Lastly, we recommend that the legislation be made effective August 1, 1949, in order that the United States may honor conditional purchases already made by several nations against their international wheat-agreement quotas.
II. CONTROLS AND PENALTIES
Section 3 of S. 2383 contains a broad grant of authority to the President to issue regulations; to impose controls and to require reports and the keeping of records. The section further establishes penalties for violations, and would permit almost unlimited examination by the Government into the affairs of any person who exported or imported wheat or wheat flour, whether or not in relation to the international wheat agreement. Such a broad grant of unlimited authority appears unnecessary and undesirable. It far exceeds what Secretary Brannan envisioned in testifying before the subcommittee of the Senate Committee onforeign Relations that considered the wheat agreement last May. Mr. Brannan, in speaking of legislation to implement the wheat agreement, referred to “limited export controls.” He stated that implementing “legislation will also need to include a licensing procedure to control the destination of our wheat exports and a requirement for reporting quantities, prices, and related information in order that the Government can meet its obligation to report such information to the council. These regulations need not be difficult, however, and will only be imposed to the extent necessary to carry out our obligations under the agreement.” We think that the draftsman delegated the task of spelling out these limited controls simply short cut his job by writing a blanket
provision. We do not think the Congress should be casual about accepting whatever is written. The committee should examine carefully the —o
controls actually needed to implement the international wheat agree
ment. These should be provided. Unnecessary blanket grants of authority should be denied. To this end, we should like to discuss the provisions in detail, as follows: Section 3 (a) reads: The President is hereby further authorized to take such other action, including prohibiting or restricting the importation or exportation of wheat or wheat flour and to issue such rules or regulations which shall have the force and effect of law, as may be necessary in his judgment in the implementation of the international wheat agreement. It appears that this subsection can be interpreted to mean, by omitting the central clause between commas: The President is hereby further authorized to take such other action as may be necessary in his judgment in the implementation of the international wheat agreement. Such a provision certainly simplifies draftsmanship. It saves the trouble of thinking through the type of controls actually needed to implement the agreement. Does the central clause, “including prohibiting or restricting the importation or exportation of wheat or wheat flour, etc.” mean “including, but not limited to”? Or does it limit the “such other action” to prohibiting and restricting imports and exports? | If not so limited, then why confuse the meaning by naming only two or three of the unlimited actions therein authorized? We believe, however, that this is completely contrary to the report of the Committee on Foreign Relations to the Senate. There is even a possible doubt that the treaty would have been ratified if the Senate had expected blanket powers of a permanent nature to be requested. If the language of section 3 (a) is interpreted to limit controls to those mentioned in the central clause, then the vague and general authority “to take such other action” should be deleted. Would this phrase permit the promulgation of “set-aside orders”? Would it enable the Government to require, by way of condemnation or otherwise, producers, handlers, or processors of wheat or wheat flour to deliver those commodities to the Government? If this phrase would permit such action we believe it should be stricken from any legislation enacted to implement the wheat agreement. We should examine also, in an agreement in which the United States is an exporting Nation, why authority is needed to prohibit or restrict imports. We should examine carefully under what circumstances authority is needed to prohibit or restrict exports. We should narrow down the authority to these precise points, rather than use the wheat agreement as a vehicle to convey permanent extensions of wartime control powers. We are reminded of the facetious, but unfortunately sometimes too nearly true, remark current around Washington, that “The Government needs controls to keep business from falling into private hands.” I am sure that this is not the intention of the Congress. We should like to discuss, therefore, the specific needs for controlling imports and exports of wheat. At no time during hearings on the agreement in either 1948 or 1949 was there a suggestion made by Government witnesses that the United States would be required to impose import controls to carry out our obligations under the wheat agreement. It is difficult to foresee a situation where it would be necessary to exercise import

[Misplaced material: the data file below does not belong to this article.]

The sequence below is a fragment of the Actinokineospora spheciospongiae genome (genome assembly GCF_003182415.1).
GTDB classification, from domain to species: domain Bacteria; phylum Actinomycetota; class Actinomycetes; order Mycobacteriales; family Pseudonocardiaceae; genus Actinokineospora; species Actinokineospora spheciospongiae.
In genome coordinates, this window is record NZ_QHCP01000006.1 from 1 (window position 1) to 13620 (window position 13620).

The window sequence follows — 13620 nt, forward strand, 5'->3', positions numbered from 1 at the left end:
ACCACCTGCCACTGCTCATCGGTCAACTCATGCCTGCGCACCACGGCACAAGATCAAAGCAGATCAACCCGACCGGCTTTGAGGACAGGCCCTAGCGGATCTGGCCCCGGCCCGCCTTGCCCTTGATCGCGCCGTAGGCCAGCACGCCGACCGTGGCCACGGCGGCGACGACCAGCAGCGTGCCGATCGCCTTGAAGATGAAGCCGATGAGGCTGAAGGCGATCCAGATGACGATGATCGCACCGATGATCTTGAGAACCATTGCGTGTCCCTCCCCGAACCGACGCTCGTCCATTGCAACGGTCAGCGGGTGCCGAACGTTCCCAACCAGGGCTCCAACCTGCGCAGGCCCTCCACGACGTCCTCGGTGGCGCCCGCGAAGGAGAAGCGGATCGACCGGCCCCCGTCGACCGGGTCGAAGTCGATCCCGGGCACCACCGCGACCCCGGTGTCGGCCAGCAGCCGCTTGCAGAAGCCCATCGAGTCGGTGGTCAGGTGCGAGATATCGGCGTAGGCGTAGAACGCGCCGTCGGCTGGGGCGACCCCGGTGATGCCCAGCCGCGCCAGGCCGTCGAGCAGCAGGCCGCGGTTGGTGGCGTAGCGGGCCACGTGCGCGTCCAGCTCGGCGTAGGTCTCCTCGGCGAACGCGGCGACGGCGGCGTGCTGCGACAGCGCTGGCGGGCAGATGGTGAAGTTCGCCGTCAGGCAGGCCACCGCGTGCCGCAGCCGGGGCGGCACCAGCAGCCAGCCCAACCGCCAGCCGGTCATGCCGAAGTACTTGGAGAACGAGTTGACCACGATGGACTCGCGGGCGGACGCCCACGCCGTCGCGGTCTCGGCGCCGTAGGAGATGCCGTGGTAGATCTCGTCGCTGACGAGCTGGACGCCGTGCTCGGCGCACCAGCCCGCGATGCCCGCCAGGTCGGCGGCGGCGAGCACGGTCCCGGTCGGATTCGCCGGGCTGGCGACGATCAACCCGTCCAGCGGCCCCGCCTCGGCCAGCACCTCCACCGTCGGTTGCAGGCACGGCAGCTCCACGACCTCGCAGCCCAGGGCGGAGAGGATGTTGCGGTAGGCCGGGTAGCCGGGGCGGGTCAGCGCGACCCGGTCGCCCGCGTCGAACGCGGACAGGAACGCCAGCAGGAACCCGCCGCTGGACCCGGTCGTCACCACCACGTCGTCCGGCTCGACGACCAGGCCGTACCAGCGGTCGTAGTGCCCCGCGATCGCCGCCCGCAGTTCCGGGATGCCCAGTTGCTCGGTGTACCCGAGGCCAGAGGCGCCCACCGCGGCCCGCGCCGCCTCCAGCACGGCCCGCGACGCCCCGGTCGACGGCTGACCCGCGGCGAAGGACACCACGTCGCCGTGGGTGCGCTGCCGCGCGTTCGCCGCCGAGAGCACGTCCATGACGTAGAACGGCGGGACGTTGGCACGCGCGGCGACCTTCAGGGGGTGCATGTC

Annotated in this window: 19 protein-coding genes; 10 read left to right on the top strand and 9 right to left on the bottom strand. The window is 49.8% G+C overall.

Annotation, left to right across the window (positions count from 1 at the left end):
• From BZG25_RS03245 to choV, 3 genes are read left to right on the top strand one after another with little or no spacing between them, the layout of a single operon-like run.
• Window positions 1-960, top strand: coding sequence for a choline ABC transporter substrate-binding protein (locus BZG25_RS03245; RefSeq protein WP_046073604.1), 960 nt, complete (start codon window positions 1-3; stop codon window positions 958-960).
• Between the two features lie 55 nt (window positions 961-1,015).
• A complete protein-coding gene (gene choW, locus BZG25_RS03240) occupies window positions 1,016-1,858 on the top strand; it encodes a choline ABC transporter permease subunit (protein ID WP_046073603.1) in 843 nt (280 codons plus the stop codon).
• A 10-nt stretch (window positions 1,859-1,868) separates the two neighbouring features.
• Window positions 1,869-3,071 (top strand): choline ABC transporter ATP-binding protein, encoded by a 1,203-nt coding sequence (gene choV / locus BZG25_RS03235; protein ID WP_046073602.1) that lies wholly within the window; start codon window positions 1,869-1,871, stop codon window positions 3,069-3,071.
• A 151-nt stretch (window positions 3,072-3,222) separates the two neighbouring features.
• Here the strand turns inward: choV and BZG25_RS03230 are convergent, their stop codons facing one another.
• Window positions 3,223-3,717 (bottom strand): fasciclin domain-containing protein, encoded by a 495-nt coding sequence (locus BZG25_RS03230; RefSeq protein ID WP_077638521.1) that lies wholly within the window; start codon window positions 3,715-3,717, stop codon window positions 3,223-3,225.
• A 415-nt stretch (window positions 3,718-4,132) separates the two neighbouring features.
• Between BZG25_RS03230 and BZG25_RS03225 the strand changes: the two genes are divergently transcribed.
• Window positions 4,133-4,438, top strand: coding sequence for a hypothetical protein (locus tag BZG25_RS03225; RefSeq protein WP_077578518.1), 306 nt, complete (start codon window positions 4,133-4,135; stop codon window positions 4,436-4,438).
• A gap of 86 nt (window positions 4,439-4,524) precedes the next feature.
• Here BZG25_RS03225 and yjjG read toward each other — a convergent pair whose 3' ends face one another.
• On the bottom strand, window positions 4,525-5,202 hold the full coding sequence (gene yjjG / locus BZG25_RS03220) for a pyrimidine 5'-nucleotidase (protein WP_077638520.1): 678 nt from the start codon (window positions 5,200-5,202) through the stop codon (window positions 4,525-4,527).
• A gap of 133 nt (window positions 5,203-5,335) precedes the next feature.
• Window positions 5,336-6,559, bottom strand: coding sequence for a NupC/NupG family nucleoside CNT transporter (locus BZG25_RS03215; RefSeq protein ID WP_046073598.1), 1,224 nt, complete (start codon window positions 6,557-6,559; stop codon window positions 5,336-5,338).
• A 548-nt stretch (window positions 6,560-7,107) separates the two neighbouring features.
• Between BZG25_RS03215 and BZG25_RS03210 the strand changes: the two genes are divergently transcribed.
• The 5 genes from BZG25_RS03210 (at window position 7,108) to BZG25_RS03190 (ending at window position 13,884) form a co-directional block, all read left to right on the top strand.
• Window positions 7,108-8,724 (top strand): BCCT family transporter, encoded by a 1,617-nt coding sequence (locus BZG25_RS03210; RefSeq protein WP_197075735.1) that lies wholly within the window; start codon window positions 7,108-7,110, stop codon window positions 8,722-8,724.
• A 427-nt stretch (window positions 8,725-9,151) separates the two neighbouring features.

controls. In the absence of a clear showing that imports into the United States of wheat or wheat flour need be controlled beyond the extent now permitted by law—that amounts to 800,000,000 bushels of wheat per year for human use, and I believe it is 400,000 pounds of flour—we trust that this grant of additional authority will not be recommended by this committee. The need of exporters to qualify for subsidy payments provides automatic control of exports at all normal times. The only time exports of wheat or wheat flour need be prohibited or restricted by specific authority will be when supplies are scarce, and world prices exceed the domestic support level or the maximum price set in the wheat agreement, whichever is higher. At such a time export sales can be made easily without subsidy payments outside the wheat agreement. Then and only then will it be necessary, through a strict licensing procedure, to channel United States wheat exports to make sure we can fulfill our quota obligations under the wheat agreement. I am thinking, gentlemen, about a time like during 1947 and 1948 when supplies were very scarce all over the world, and sales could be made for export at any price anyone cared to ask. You will recall that our prices went up to as high as three and a quarter a bushel; Argentina at the same time was getting over $5, and so on. Well, at that time we would certainly need the export controls to protect the supplies in this country. Senator YouNg. What is the real objection to import controls? Mr. SANFoRD. What is the purpose of import controls? Why write in a provision unless some showing has been made on the need for import controls that we know nothing about. Senator YouNG. It may not be appropriate in this bill, but if you have a price support program Mr. SANFORD. You have that under the AAA Act of 1948. Senator Holland. Can it be possible what they have in mind is the reimportation of exported wheat under the international wheat agreement? Mr. SANFord. Well, it would still have to come under the quota, I think, of the AAA Act of 1938 which permits 800,000 bushels a year. Senator Holland. We do not want any of it to come back, do we, after we have paid a subsidy and shipped it out. Mr. SANFORD. Well, the plain fact is that wheat shipped to Europe and sold is not going to be shipped back again. If wheat comes in, it will be from Canada which is right next door. You are not going to pay freight across the ocean and freight back. I cannot see any connection between this agreement and the necessity to control imports. Possibly there is. Whoever put that in the legislation may have had a very logical reason for it. I have tried to figure out what it could be, and have been unable to. Senator YoUNG. Well, I believe I could see a reason. Supposing the cash price of wheat was down to $1.50, as it well may be in another year. We subsidized, say, 70,000,000 bushels of exports under the international wheat agreement, and at the same time the Argentine, which may not be cooperating in the program, could be dumping their wheat here. Mr. SANFORD. Well, how can they dump their wheat here, Senator? Senator YouNG. Well, if the tariff is low and the world price is down to $1 a bushel, of course then you would not be subsidizing exports, I can see that.